The first novel led, over the next 12 years, to four sequels — you can buy them packaged together, as "a trilogy in five parts".
Adams himself went on to begin another series of comic novels — Dirk Gently's Holistic Detective AgencyThe Long Dark Teatime of the Soul — but increasingly it was newer media that absorbed him.
He worked for 20 years, off and on, trying to get a Hitchhiker's movie off the ground, A literary analysis of hitch hikers guide to the galaxy by douglas adams in launched the Digital Village, an internet startup of which he was the self-appointed "chief fantasist".
He died suddenly, of a heart attack, inmid-workout at a private gym in Santa Barbara, southern California, where he had relocated with his family a couple of years before. The Digital Village failed in the great dotcom shakeup, but parts of it survive on h2g2, an interactive resource currently billeted towards the unfashionable end of the BBC website, a bit like Wikipedia except not half so good.
Adams's really big idea, though — what used to get called his killer app — was the one he'd got on that drunken night of dreaming.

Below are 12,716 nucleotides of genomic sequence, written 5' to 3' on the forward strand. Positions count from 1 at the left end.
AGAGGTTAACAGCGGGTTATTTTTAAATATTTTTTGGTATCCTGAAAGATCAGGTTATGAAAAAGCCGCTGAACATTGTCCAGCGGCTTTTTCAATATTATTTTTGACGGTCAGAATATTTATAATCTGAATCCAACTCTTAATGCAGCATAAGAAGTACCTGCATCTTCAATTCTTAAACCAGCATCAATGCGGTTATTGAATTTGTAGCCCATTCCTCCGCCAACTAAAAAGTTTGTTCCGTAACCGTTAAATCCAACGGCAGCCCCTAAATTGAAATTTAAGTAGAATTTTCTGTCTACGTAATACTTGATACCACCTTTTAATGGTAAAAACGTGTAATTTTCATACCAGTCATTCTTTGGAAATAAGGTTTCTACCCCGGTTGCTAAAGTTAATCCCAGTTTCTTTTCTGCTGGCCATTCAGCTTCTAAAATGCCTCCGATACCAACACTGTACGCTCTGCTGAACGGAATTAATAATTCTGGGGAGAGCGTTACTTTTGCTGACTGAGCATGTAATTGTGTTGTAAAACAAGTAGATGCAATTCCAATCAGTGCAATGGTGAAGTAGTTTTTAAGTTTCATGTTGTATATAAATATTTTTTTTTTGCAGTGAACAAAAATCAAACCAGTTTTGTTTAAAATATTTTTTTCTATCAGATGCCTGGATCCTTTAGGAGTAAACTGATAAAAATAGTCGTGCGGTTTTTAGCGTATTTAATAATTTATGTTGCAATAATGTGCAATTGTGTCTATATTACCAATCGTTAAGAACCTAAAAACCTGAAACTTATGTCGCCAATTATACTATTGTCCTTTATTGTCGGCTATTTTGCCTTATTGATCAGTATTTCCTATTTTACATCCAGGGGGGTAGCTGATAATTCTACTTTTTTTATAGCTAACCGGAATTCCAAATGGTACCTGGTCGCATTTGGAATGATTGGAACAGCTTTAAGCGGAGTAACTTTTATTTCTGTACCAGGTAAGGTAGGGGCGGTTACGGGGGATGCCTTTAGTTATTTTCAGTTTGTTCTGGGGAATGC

What if, instead of a Hitchhiker's Guide to Europe, you carried in your backpack a handbook to the stars? And so, as well as being the story of "a terrible, stupid catastrophe", the original Hitchhiker's presented itself as "the story of a book".
We are told that this book — or rather, in fanspeak, "the Book" — is "the most remarkable book ever to come out of the great publishing corporations of Ursa Minor"; it's "an indispensable companion to all those who are keen to make sense of life in an infinitely complex and confusing universe".
The Hitchhiker's Guide, in other words, was not simply a comic space opera, but also participated in two other, albeit converging, literary traditions: But he was evidently familiar with "the great Encyclopaedia Galactica", as invented by Isaac Asimov for his Foundation stories in the s — The Hitchhiker's Guide, we are told, has "already supplanted" it, being "slightly cheaper".